In his elective, “The CEO Experience,” Tuck senior fellow and former New Hampshire governor John Lynch takes students inside the mind of the CEO.
John Lynch wields his pen like a conductor. It dips and weaves as he shepherds students through each case study in his second-year elective, “The CEO Experience.” It punctuates surprise twists and reversals with a flourish. When Lynch gets really excited, he’s been known to fling it in the air, mortarboard-style.
“His energy is so infectious and you get so wrapped up in the journey that every time he guides you to an epiphany, you’re like, ‘Of course,’” says Brendan Faherty T’14 of the former four-term New Hampshire governor. “It’s the kind of class where, after you leave, you keep the discussion going out in the hallway.”
It’s easy to see why students are so engaged: Who hasn’t wondered what it’s really like to be a CEO? Entrusted with the power to make transformative change, yet answerable to the market and countless stakeholders, CEOs have much to teach us, according to Lynch.
“I want my students to come away better understanding how and why a CEO has to see things differently,” he says. “Whether or not they end up running companies themselves, they’ll be stronger leaders because of this knowledge.”
A senior lecturer and senior fellow at Tuck’s Center for Global Business and Government, Lynch created “The CEO Experience” in 2013, structuring it around case studies and class discussions. On this day, the first case illustrates the central message of the course: What seems like a straightforward leadership challenge with an obvious solution proves much more complex when viewed from the C-suite.
The case concerns a product everyone’s familiar with: bubble wrap. Sealed Air had made millions from its high-quality Saran-coated bubble wrap and their company culture was built on the ideals of quality and innovation. When competitors began producing a lower-quality uncoated bubble wrap, Sealed Air’s CEO faced a dilemma: produce a “me too” uncoated bubble wrap that would cannibalize their original product or stay the course.
“The inclination is to say, ‘Don’t do it; we have a successful strategy in place,’ especially since Sealed Air had lots of engineering studies which demonstrated that the coated bubble was of higher quality,” Lynch says. “Eventually, though, they produced the uncoated bubble because the CEO realized that you can’t define quality in the lab—you have to define it in terms of the customer.”
For many students, Lynch says, this comes as a surprise. After all, defining “quality” by the complexities and contradictions of real-world customers is quite different than defining it in an economics course vacuum. To drive the point home, he then translates this lesson from the private to the public sector.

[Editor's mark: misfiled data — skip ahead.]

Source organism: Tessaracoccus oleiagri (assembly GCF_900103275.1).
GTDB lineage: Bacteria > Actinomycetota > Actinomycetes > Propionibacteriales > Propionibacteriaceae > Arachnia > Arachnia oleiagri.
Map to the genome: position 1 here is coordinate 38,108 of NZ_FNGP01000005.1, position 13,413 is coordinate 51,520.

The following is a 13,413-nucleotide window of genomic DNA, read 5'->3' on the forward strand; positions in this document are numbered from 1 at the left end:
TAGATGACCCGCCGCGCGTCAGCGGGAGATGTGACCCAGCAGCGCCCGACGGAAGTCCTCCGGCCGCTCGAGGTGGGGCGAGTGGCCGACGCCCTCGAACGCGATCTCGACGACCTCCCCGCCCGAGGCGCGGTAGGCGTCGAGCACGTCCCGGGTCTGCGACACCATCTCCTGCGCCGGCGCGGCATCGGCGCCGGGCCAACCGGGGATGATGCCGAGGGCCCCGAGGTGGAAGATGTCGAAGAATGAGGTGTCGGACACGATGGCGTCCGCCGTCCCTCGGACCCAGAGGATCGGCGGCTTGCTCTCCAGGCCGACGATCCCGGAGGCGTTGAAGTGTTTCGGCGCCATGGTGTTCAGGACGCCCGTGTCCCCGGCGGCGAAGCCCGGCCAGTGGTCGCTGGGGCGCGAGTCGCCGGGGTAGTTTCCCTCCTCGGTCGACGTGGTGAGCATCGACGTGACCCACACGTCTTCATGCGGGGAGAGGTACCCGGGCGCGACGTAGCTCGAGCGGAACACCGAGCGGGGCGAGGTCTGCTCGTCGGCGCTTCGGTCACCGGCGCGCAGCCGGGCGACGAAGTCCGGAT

“Everybody wants quality in terms of education, but when online education was first introduced, many institutions rejected the idea as inferior product,” he says. “Today, everybody’s on board because it meets the needs of students who want to learn that way. This issue of constantly defining and delivering quality is so important for every leader.”
According to Lynch, CEOs who grasp this do better, as evidenced by the class’s comparison of New York mayor Rudy Giuliani’s skillful handling of 9/11 versus former Federal Emergency Management Agency head Michael Brown’s response to Hurricane Katrina.
“There are so many lessons from the managing of crises in the public sector that can be applied to the private and vice versa,” says Lynch, whose background in both sectors—Lynch also served as CEO of furniture manufacturer Knoll Inc.—makes him uniquely qualified to teach this course. “From these two cases, for example, it’s clear that a successful CEO must be accessible, express empathy, know the facts, make decisions, and build trust among the team.”
This term alone, Lynch has brought in experts ranging from Keurig co-founder Peter Dragone and Harvey Golub, the former CEO of American Express, to Evan Bayh, the two-term Indiana governor and two-term senator, who praised Lynch’s hands-on approach to the subject.
“One of the things I admire so much about John is that he is a chief executive who has always kept his feet firmly planted on the ground,” Bayh says. “In public life or in the classroom, he’s a pragmatist who retains a sense of humility, which, unfortunately, can be all too rare.”
In addition to finding their own leadership balance, Lynch hopes that by the end of the course, students come away savvier about what’s really going on in a CEO’s mind. His goal is for students to more fully understand how the same qualities and complex decision-making that make a CEO successful can be applied to their own careers.
“It was fascinating getting to think of leadership in a completely new way,” says Faherty. “This class was the perfect capstone to all the fundamentals Tuck teaches and I’ll never forget it.”